Department Learning Goals

Sociology Learning Goals

One of the distinctive aspects of Sociology that informs how we introduce the discipline at Mount Holyoke College concerns the diversity of critical thinking. For example, we require that our students think theoretically and morally about the most important issues of our time, such as the reasons for social inequality, the changing nature of community in the contemporary era, and the impact of globalization on social structure and identity.

We also strive to familiarize students with the quantitative and qualitative evidence that sociologists use in their research, while giving them skills to assess these arguments. Here are two examples (among others) that inform the learning goals of our major.

First, students should be able to evaluate empirical research and write a proposal/study based on their own research.

Second, students should be able to write an insightful and intelligent essay on a difficult text like Marx’s "On the Jewish Question" or Habermas’s  “What is Meant by a ‘Post-Secular’ Society? A Discussion of Islam in Europe.” What follows is a more complete summary of the learning goals of the major.

1. Sociology is a way to think about social life. Sociology’s concepts and methods are used in a wide range of occupations and institutions. Sociology is one of the social sciences but also a liberal arts discipline, and shares concerns with the natural sciences as well as the classical humanities. 

  • perceive the connection between a sociological perspective and its use in a range of occupations and institutions.
  • distinguish and connect sociology with other social science methods and practices.
  • identify core theoretical concepts in the discipline. 

2. Society and social things have a moral quality. This is the basic idea that all social things are also evaluated socially as good or bad, right or wrong, appropriate or inappropriate, sacred or profane. 

  • perceive and identify the moral quality of persons, objects and events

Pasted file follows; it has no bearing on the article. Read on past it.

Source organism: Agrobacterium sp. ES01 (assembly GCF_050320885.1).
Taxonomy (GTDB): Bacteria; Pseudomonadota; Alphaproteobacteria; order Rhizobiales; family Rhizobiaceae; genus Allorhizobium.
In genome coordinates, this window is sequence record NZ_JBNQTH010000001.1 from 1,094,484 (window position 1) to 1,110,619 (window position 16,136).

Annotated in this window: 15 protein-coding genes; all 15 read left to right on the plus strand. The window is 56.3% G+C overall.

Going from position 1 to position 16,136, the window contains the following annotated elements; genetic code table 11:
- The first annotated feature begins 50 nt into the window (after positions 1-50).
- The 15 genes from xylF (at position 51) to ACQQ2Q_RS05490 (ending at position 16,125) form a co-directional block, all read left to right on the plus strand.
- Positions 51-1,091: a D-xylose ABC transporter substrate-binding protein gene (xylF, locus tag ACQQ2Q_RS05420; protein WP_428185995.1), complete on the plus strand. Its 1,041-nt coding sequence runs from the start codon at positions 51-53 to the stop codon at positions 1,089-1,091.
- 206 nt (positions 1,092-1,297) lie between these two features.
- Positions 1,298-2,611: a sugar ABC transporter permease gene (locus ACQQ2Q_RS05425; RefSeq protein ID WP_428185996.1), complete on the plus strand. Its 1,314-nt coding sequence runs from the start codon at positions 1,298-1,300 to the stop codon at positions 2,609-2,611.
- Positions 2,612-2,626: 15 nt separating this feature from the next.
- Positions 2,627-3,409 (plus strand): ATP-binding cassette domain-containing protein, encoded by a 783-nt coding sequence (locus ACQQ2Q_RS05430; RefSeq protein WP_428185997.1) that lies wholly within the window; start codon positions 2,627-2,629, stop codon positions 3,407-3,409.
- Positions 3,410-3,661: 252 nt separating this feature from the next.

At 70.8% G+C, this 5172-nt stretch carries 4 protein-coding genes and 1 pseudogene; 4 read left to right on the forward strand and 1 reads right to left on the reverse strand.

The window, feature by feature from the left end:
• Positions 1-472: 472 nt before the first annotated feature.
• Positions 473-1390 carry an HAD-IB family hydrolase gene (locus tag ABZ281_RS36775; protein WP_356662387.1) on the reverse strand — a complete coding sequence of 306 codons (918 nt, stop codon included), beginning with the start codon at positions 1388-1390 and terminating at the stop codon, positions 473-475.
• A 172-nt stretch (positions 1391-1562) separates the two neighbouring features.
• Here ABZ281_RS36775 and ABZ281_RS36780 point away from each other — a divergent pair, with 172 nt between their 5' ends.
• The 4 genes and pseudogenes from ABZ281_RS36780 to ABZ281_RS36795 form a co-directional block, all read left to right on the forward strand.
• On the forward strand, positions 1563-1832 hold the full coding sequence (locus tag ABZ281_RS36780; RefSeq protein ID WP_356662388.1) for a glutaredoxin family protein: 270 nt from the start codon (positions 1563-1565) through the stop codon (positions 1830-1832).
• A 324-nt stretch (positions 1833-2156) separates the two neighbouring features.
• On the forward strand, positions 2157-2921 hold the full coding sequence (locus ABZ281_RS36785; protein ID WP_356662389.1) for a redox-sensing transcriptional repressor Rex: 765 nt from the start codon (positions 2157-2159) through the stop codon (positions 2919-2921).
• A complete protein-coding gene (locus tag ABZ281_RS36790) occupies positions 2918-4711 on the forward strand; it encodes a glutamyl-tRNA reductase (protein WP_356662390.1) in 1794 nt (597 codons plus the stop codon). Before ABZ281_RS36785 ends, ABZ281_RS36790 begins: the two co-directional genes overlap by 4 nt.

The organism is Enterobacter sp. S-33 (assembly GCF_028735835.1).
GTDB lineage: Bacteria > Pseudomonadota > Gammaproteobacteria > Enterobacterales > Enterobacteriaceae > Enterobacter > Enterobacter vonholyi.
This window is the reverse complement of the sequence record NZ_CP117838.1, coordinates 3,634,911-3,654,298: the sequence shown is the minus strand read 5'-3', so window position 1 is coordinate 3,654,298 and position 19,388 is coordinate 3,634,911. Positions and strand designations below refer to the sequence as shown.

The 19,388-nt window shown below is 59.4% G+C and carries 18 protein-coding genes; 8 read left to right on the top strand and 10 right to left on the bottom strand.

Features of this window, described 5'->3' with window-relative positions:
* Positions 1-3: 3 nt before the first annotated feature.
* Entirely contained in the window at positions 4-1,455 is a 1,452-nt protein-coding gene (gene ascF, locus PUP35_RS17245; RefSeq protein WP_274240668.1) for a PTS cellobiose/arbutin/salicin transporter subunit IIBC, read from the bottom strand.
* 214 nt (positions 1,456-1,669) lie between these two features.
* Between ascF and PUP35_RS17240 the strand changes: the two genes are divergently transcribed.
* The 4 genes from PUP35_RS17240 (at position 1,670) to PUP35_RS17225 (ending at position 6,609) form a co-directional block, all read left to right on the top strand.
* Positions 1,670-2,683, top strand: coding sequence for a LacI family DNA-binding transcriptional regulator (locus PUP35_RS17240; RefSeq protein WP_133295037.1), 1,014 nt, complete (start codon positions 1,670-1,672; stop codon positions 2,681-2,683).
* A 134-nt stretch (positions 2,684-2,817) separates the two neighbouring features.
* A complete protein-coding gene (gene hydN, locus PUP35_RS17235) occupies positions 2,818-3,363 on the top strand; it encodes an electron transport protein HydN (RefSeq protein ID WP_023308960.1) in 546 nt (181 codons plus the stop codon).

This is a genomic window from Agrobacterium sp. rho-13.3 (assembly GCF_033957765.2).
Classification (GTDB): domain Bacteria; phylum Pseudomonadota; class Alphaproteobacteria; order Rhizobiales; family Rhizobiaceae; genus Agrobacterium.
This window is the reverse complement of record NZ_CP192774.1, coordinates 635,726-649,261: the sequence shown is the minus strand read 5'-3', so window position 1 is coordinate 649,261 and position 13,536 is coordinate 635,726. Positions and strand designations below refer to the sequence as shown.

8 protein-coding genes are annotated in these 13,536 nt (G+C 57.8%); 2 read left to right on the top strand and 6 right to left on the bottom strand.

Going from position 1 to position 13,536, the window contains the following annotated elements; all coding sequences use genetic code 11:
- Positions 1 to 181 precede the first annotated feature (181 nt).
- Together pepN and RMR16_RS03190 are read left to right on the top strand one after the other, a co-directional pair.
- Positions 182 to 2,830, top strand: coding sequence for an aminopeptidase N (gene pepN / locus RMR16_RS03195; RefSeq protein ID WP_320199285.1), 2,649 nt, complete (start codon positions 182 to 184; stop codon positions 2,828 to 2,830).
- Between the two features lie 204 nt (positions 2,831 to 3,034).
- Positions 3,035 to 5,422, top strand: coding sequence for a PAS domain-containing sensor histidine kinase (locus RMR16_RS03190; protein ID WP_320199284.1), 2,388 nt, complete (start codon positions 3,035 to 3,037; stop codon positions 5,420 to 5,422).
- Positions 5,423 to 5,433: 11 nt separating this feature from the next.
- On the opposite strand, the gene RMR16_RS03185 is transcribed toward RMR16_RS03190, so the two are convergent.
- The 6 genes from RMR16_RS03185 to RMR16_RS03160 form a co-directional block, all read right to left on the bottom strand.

• perceive the role of sociological theories and methods in studying and evaluating moral phenomena.
  • understand that all social research always has moral stakes; thus to distinguish the moral quality of a social thing from making a judgment about that moral quality. 
3. Society is it is composed of more than individuals. It is complex and historical. Society is composed not only of individuals but also of relationships, networks, institutions that form the context for individuals. Thus social things can exist at different scales. They also vary according to history and geography. 
  • distinguish between different levels of analysis and link across them; for example, a student should be able to place individuals, institutions and events in a social (institutional, historical, cultural) context.
  • discern the connection between “biography and history” (Mills) between “lively subjects and dead structures” (Lemert)
  • ask critical questions about the historical provenance of social things, including institutions, classification systems and persons. 
4. Knowledge is socially located. This includes sociological knowledge. American sociology includes the historical canon of theorists and empirical exemplars, as well as their critics. It includes forgotten theorists and newer expressions and intellectual relationships in the United States and around the world.
  • locate themselves in social context and locate other people, institutions, and claims in social context.
  • distinguish the history of sociological theory from making theoretical arguments or applying theory to contemporary examples.
  • relate how American sociology has a specific history that starts in Europe and unfolds in a world context. 

5. Sociology uses a range of research methods to study U.S. and world society. Sociology is committed to the norms of scientific and intellectual community. These include the norms and practices of scientific methods and scientific communication, an appreciation for literary and historical methods, and a wide range of cultural methods. It also includes a commitment to putting a sociological perspective to work in the world. 

  • describe several ways that sociology is used in the worlds of work, politics and other domains of social life.
  • describe the range of different sociological methods including observation/ethnography, interpretive methods, textual analysis, interviewing, historical-comparative methods, survey, observational, and experimental methods.
  • use several different sociological research methods o distinguish scientific from non-scientific statements.
  • distinguish better and worse empirical arguments.
  • assess information against technical standards and shared values.
  • ask critical questions about information, including texts, quantitative data, and visual information